Fodor's Expert Review Musei Capitolini

Campidoglio Museum/Gallery Fodor's Choice
Artifacts, Musei Capitolini, Rome, Italy

Surpassed in size and richness only by the Musei Vaticani, this immense collection was the world's first public museum. A greatest-hits of Roman art through the ages, from the ancients to the Baroque, it's housed in the Palazzo dei Conservatori and the Palazzo Nuovo which mirror one another across Michelangelo's famous piazza. The collection was begun by Pope Sixtus IV (the man who built the Sistine Chapel) in 1473 when he donated a room of ancient statuary to the people of the city. This core of the collection includes the She Wolf, which is the symbol of the city, and the piercing gaze of the Capitoline Brutus.

Buy your ticket and enter the Palazzo dei Conservatori where, in the first courtyard, you'll see the giant head, foot, elbow, and imperially raised finger of the fabled seated statue of Constantine, which once dominated the Basilica of Maxentius in the Forum. Upstairs is the resplendent Salone dei Orazi e Curiazi (Hall of the Horatii and Curatii), decorated with a magnificent... READ MORE

Surpassed in size and richness only by the Musei Vaticani, this immense collection was the world's first public museum. A greatest-hits of Roman art through the ages, from the ancients to the Baroque, it's housed in the Palazzo dei Conservatori and the Palazzo Nuovo which mirror one another across Michelangelo's famous piazza. The collection was begun by Pope Sixtus IV (the man who built the Sistine Chapel) in 1473 when he donated a room of ancient statuary to the people of the city. This core of the collection includes the She Wolf, which is the symbol of the city, and the piercing gaze of the Capitoline Brutus.

Buy your ticket and enter the Palazzo dei Conservatori where, in the first courtyard, you'll see the giant head, foot, elbow, and imperially raised finger of the fabled seated statue of Constantine, which once dominated the Basilica of Maxentius in the Forum. Upstairs is the resplendent Salone dei Orazi e Curiazi (Hall of the Horatii and Curatii), decorated with a magnificent gilt ceiling, carved wooden doors, and 16th-century frescoes depicting the history of Rome's legendary origins. At both ends of the hall are statues of two of the most important popes of the Baroque era, Urban VIII and Innocent X.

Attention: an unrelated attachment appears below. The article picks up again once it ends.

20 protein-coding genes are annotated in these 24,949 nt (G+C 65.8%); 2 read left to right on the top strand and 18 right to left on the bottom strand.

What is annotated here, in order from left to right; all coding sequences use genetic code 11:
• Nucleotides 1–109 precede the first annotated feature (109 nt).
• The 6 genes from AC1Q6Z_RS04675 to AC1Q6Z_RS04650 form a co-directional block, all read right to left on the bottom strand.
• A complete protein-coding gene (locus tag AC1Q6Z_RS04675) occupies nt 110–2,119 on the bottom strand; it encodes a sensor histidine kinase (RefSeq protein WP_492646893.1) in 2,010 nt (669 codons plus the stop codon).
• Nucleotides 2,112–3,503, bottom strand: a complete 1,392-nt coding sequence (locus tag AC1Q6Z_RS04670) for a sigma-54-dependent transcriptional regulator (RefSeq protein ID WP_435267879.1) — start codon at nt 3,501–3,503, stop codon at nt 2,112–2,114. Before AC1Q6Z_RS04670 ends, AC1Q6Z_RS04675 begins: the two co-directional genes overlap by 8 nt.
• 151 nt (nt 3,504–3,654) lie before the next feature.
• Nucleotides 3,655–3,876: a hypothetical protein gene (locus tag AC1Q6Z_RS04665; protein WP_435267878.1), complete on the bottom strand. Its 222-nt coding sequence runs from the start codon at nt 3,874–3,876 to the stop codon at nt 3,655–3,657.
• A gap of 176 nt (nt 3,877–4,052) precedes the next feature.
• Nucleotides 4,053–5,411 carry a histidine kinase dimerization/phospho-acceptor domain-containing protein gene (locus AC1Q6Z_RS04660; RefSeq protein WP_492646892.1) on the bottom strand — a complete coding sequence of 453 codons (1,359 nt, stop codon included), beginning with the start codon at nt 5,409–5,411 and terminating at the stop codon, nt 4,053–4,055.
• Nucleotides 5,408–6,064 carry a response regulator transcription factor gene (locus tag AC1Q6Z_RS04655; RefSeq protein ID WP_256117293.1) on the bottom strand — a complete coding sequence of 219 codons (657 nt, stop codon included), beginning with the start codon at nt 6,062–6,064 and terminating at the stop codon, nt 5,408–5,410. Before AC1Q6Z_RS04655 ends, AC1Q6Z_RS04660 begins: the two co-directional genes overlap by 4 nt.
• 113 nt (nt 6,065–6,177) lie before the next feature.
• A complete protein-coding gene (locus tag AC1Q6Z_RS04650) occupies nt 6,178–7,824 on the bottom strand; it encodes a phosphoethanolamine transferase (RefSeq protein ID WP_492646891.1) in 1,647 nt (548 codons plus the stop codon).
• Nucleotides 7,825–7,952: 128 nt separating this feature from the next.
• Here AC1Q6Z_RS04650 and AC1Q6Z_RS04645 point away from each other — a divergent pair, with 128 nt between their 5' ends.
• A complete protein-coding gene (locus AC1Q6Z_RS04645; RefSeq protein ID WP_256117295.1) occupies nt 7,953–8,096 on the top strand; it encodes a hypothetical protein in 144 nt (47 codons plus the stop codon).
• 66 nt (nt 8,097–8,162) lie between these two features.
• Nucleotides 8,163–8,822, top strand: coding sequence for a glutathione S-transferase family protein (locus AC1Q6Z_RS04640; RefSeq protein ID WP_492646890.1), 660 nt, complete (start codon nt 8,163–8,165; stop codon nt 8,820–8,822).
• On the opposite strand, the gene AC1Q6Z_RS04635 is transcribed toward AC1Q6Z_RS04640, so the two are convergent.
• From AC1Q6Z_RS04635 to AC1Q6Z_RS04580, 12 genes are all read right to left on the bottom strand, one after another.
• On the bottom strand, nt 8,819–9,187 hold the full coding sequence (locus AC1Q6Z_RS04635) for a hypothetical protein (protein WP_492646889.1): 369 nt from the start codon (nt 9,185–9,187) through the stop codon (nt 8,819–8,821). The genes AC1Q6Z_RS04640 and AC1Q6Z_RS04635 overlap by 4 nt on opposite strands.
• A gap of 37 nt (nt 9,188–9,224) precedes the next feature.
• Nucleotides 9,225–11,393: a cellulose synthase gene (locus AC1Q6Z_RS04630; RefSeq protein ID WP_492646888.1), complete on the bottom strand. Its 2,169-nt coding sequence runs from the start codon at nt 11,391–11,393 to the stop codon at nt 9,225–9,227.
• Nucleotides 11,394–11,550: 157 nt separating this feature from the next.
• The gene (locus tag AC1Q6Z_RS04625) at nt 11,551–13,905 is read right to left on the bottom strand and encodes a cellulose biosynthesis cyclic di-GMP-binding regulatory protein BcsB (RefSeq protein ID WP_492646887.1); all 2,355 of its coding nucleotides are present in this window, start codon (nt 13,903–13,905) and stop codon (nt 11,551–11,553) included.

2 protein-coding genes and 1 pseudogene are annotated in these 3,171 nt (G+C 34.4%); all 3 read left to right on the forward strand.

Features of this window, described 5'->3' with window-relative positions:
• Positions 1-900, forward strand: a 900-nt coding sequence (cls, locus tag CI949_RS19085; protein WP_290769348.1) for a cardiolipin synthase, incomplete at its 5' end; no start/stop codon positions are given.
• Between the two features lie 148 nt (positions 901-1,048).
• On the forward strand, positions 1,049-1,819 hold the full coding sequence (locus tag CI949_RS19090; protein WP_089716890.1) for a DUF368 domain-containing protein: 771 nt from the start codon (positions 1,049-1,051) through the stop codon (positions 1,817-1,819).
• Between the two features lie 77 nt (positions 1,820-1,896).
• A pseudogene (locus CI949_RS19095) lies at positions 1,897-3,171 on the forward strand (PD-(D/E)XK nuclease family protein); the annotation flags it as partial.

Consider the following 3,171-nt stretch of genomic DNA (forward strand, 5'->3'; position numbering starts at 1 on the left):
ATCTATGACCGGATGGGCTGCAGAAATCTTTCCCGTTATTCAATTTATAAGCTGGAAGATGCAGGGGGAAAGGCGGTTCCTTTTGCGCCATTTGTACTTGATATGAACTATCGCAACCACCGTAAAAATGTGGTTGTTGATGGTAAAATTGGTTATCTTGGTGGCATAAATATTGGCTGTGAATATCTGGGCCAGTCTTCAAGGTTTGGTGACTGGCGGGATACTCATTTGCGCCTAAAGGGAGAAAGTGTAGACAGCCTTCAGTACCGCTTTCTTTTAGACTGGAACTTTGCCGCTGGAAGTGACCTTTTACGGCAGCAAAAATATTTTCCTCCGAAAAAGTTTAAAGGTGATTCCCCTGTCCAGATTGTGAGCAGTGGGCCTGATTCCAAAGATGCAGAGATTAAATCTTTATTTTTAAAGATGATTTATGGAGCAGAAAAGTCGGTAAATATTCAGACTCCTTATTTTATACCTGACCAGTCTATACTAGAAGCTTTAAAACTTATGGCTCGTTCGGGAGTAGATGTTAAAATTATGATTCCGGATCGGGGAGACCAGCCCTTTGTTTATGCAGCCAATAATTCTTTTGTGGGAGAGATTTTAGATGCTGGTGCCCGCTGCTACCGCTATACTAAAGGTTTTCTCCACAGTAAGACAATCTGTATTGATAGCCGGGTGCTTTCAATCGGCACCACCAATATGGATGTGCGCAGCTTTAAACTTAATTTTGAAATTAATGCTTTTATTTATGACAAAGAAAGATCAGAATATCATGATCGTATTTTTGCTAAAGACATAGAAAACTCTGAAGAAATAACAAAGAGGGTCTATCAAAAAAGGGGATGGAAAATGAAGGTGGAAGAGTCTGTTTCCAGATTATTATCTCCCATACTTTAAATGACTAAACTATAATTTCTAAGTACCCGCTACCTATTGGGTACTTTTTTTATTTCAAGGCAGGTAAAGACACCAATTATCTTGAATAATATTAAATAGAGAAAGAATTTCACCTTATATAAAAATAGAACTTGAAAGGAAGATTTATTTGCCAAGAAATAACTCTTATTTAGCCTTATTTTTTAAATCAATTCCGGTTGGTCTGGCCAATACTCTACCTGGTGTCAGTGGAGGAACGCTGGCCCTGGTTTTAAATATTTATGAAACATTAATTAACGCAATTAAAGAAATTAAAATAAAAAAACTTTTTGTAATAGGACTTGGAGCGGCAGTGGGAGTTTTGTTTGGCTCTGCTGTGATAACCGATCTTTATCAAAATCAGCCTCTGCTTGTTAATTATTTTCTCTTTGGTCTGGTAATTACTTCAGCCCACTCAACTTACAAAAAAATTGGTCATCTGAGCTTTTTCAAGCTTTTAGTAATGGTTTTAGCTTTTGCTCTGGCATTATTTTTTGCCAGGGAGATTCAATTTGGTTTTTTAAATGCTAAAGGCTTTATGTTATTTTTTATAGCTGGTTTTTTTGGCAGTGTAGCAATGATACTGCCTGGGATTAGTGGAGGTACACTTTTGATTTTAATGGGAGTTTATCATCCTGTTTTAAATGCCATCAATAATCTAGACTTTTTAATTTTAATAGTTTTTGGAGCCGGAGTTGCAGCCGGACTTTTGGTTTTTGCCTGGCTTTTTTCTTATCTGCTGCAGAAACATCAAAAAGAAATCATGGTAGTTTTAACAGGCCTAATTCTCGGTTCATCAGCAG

The heart of the museum is the modern Exedra of Marcus Aurelius (Sala Marco Aurelio), which displays the spectacular original bronze statue of the Roman emperor whose copy dominates the piazza outside. To the right, the room segues into the area of the Temple of Jupiter, with the ruins of part of its vast base rising organically into the museum space. A reconstruction of the temple and Capitoline Hill from the Bronze Age to the present day makes for a fascinating glimpse through the ages. On the top floor, the museum's pinacoteca, or painting gallery, has some noted Baroque masterpieces, including Caravaggio's The Fortune Teller and St. John the Baptist.

To get to the Palazzo Nuovo section of the museum, take the stairs or elevator to the basement of the Palazzo dei Conservatori, where the corridor uniting the two contains the Epigraphic Collection, a poignant collection of ancient gravestones. Just over halfway along the corridor, and before going up into the Palazzo Nuovo, be sure to take the staircase to the right to the Tabularium Gallery and its unparalleled view over the Forum.

On the stairs inside the Palazzo Nuovo, you'll be immediately dwarfed by Mars in full military rig and lion-topped sandals. Upstairs is the noted Sala degli Imperatori, lined with busts of Roman emperors, and the Sala dei Filosofi, where busts of philosophers sit in judgment—a fascinating who's who of the ancient world. Within these serried ranks are 48 Roman emperors, ranging from Augustus to Theodosius. Nearby are rooms filled with masterpieces, including the legendary Dying Gaul, the Red Faun from Hadrian's Villa, and a Cupid and Psyche.

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Quick Facts

Piazza del Campidoglio
Rome, Latium  00186, Italy

06-0608

www.museicapitolini.org

Sight Details:
Rate Includes: €13 (€15 with exhibitions); €16 with access to Centrale Montemartini; audio guide €6

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